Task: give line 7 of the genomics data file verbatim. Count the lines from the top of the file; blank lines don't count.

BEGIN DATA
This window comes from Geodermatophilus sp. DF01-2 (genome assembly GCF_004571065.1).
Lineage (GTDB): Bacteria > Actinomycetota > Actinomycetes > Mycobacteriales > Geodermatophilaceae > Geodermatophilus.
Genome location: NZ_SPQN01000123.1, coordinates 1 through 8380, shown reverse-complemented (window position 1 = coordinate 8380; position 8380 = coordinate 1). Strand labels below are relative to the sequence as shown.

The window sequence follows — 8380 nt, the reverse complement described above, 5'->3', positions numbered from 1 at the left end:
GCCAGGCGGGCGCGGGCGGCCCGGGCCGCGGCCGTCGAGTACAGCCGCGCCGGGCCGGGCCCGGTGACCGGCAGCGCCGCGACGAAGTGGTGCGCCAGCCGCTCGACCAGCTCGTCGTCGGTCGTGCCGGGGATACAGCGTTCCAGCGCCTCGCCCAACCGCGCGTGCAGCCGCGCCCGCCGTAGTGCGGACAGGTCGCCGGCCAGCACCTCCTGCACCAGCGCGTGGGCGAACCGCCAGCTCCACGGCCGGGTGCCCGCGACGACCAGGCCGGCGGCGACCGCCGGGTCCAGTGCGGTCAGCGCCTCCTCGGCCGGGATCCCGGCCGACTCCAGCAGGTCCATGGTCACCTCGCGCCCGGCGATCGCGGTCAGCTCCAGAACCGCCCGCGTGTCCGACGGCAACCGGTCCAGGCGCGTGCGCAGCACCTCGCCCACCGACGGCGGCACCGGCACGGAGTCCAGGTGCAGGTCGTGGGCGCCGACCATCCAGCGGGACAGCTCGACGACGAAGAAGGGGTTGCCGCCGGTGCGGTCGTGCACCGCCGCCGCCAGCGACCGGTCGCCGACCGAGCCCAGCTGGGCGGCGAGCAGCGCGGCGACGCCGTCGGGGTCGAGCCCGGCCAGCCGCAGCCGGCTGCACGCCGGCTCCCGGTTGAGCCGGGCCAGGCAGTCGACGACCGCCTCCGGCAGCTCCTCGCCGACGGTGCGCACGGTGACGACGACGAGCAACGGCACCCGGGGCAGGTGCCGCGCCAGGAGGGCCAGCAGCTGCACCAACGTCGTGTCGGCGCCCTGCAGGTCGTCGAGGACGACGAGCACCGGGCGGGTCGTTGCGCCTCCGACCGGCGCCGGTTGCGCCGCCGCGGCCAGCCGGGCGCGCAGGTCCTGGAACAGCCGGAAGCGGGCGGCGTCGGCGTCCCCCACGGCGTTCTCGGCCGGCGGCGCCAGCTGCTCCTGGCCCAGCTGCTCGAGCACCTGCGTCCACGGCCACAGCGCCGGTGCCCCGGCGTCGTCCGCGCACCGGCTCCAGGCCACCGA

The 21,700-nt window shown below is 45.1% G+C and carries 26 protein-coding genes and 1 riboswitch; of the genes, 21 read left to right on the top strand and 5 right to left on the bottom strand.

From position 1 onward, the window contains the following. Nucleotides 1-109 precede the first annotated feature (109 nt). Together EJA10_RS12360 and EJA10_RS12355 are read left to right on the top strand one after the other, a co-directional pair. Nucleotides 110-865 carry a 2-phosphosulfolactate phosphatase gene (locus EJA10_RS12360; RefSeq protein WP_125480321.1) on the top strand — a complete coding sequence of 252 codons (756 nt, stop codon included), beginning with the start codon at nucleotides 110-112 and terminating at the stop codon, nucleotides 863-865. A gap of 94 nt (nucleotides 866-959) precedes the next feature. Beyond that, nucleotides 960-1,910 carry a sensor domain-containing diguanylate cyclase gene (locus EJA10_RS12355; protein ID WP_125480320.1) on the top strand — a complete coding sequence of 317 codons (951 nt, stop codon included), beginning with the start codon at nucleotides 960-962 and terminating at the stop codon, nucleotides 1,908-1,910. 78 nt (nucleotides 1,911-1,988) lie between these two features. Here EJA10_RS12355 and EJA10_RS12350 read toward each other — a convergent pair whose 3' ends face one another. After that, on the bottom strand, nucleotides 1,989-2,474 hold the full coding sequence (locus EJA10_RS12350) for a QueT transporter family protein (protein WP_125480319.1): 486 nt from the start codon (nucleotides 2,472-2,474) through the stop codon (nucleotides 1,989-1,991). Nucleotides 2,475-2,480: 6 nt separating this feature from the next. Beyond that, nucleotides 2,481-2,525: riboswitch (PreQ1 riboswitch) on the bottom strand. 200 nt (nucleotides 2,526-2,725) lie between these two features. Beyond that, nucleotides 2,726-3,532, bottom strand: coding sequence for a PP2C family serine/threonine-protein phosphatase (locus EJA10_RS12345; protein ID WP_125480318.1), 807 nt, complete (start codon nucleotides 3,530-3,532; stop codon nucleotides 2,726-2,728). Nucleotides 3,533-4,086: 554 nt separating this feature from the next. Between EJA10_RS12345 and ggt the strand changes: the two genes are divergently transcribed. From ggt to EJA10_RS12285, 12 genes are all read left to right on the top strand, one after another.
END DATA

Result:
From position 1 onward, the window contains the following. Nucleotides 1-109 precede the first annotated feature (109 nt). Together EJA10_RS12360 and EJA10_RS12355 are read left to right on the top strand one after the other, a co-directional pair. Nucleotides 110-865 carry a 2-phosphosulfolactate phosphatase gene (locus EJA10_RS12360; RefSeq protein WP_125480321.1) on the top strand — a complete coding sequence of 252 codons (756 nt, stop codon included), beginning with the start codon at nucleotides 110-112 and terminating at the stop codon, nucleotides 863-865. A gap of 94 nt (nucleotides 866-959) precedes the next feature. Beyond that, nucleotides 960-1,910 carry a sensor domain-containing diguanylate cyclase gene (locus EJA10_RS12355; protein ID WP_125480320.1) on the top strand — a complete coding sequence of 317 codons (951 nt, stop codon included), beginning with the start codon at nucleotides 960-962 and terminating at the stop codon, nucleotides 1,908-1,910. 78 nt (nucleotides 1,911-1,988) lie between these two features. Here EJA10_RS12355 and EJA10_RS12350 read toward each other — a convergent pair whose 3' ends face one another. After that, on the bottom strand, nucleotides 1,989-2,474 hold the full coding sequence (locus EJA10_RS12350) for a QueT transporter family protein (protein WP_125480319.1): 486 nt from the start codon (nucleotides 2,472-2,474) through the stop codon (nucleotides 1,989-1,991). Nucleotides 2,475-2,480: 6 nt separating this feature from the next. Beyond that, nucleotides 2,481-2,525: riboswitch (PreQ1 riboswitch) on the bottom strand. 200 nt (nucleotides 2,526-2,725) lie between these two features. Beyond that, nucleotides 2,726-3,532, bottom strand: coding sequence for a PP2C family serine/threonine-protein phosphatase (locus EJA10_RS12345; protein ID WP_125480318.1), 807 nt, complete (start codon nucleotides 3,530-3,532; stop codon nucleotides 2,726-2,728). Nucleotides 3,533-4,086: 554 nt separating this feature from the next. Between EJA10_RS12345 and ggt the strand changes: the two genes are divergently transcribed. From ggt to EJA10_RS12285, 12 genes are all read left to right on the top strand, one after another.